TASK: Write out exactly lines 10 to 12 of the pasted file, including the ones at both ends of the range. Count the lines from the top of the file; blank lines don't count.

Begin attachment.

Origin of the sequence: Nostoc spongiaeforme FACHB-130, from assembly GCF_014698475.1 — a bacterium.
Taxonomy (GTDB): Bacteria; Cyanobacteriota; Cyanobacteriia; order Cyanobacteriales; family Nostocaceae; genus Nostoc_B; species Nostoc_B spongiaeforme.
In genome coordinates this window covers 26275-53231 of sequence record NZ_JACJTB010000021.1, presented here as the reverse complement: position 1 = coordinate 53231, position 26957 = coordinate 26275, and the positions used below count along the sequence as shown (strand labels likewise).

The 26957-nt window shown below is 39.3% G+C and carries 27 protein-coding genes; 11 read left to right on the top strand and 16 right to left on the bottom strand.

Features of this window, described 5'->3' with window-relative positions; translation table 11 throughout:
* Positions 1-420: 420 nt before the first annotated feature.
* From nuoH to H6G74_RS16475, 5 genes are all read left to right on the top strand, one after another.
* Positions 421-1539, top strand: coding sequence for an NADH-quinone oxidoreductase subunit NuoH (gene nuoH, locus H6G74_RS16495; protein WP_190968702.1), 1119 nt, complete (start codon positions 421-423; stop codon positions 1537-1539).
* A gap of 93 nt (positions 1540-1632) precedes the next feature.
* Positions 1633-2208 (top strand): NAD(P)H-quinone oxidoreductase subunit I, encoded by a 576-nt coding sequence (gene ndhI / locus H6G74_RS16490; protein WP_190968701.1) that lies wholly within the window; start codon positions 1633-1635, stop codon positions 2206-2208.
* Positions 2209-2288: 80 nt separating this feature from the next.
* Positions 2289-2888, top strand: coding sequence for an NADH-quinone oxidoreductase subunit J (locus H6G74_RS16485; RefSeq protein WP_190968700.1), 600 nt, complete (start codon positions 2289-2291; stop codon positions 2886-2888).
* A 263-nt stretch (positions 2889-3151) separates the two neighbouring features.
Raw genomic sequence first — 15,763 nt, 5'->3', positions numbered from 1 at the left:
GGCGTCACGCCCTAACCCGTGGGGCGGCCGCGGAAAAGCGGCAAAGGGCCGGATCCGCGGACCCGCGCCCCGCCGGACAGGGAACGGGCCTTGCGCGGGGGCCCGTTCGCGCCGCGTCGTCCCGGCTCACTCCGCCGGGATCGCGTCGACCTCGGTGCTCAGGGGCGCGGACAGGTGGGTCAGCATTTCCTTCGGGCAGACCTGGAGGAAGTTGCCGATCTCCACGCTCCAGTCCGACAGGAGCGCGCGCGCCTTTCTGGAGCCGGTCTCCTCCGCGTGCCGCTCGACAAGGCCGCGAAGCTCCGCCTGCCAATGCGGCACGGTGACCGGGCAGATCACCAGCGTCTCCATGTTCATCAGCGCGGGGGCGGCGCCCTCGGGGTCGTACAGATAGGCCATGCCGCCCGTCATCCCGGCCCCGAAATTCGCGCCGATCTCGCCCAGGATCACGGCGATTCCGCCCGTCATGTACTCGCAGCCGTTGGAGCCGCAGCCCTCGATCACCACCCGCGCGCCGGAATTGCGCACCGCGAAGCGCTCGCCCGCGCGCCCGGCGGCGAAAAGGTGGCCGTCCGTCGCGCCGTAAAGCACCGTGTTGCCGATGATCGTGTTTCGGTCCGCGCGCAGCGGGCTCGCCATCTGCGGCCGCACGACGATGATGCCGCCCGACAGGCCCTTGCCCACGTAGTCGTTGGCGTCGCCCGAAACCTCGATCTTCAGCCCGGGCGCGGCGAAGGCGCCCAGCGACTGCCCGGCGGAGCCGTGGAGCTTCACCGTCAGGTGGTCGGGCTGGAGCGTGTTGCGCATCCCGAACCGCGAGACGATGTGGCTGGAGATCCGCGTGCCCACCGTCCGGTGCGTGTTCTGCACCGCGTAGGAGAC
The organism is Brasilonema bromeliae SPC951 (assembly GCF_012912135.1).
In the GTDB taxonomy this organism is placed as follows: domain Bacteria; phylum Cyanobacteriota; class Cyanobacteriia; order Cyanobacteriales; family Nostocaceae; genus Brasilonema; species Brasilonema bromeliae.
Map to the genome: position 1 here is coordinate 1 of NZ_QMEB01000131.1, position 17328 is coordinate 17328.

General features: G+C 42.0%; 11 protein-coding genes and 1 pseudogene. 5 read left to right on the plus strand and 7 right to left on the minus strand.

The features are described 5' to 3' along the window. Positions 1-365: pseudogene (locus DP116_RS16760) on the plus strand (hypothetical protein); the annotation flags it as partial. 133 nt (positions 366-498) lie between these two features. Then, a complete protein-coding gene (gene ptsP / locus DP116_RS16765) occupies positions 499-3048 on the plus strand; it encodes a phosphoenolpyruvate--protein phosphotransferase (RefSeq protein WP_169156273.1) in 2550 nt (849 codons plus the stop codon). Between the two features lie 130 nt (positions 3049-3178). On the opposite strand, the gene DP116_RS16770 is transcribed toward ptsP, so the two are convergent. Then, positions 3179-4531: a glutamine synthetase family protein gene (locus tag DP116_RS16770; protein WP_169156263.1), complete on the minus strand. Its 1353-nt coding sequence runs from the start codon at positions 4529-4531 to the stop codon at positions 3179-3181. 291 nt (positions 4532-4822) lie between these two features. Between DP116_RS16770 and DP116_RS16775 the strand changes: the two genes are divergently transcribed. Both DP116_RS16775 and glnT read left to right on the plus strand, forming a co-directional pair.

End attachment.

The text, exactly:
* Positions 1633-2208 (top strand): NAD(P)H-quinone oxidoreductase subunit I, encoded by a 576-nt coding sequence (gene ndhI / locus H6G74_RS16490; protein WP_190968701.1) that lies wholly within the window; start codon positions 1633-1635, stop codon positions 2206-2208.
* Positions 2209-2288: 80 nt separating this feature from the next.
* Positions 2289-2888, top strand: coding sequence for an NADH-quinone oxidoreductase subunit J (locus H6G74_RS16485; RefSeq protein WP_190968700.1), 600 nt, complete (start codon positions 2289-2291; stop codon positions 2886-2888).